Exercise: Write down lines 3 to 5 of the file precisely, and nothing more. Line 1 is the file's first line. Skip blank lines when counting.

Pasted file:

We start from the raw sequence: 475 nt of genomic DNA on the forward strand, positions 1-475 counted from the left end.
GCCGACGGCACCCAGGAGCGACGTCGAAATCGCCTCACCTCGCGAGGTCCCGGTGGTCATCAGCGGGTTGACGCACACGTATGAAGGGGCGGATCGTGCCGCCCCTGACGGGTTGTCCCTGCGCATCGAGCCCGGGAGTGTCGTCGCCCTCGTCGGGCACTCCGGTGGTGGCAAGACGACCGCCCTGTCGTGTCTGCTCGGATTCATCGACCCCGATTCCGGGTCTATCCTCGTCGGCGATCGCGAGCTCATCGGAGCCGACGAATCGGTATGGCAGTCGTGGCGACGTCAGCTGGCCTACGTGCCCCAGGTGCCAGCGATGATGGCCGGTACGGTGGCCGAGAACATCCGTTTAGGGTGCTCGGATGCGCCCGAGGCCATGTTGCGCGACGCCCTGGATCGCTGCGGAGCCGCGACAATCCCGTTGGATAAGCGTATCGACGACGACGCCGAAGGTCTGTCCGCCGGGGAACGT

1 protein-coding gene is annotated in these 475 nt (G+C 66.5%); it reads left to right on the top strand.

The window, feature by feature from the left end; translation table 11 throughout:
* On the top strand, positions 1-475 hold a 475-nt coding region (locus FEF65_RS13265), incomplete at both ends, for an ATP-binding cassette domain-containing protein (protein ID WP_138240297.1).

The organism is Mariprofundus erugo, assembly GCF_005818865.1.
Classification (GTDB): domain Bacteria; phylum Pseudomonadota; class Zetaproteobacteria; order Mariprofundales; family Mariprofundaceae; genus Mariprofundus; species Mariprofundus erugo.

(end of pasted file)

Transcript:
1 protein-coding gene is annotated in these 475 nt (G+C 66.5%); it reads left to right on the top strand.

The window, feature by feature from the left end; translation table 11 throughout:
* On the top strand, positions 1-475 hold a 475-nt coding region (locus FEF65_RS13265), incomplete at both ends, for an ATP-binding cassette domain-containing protein (protein ID WP_138240297.1).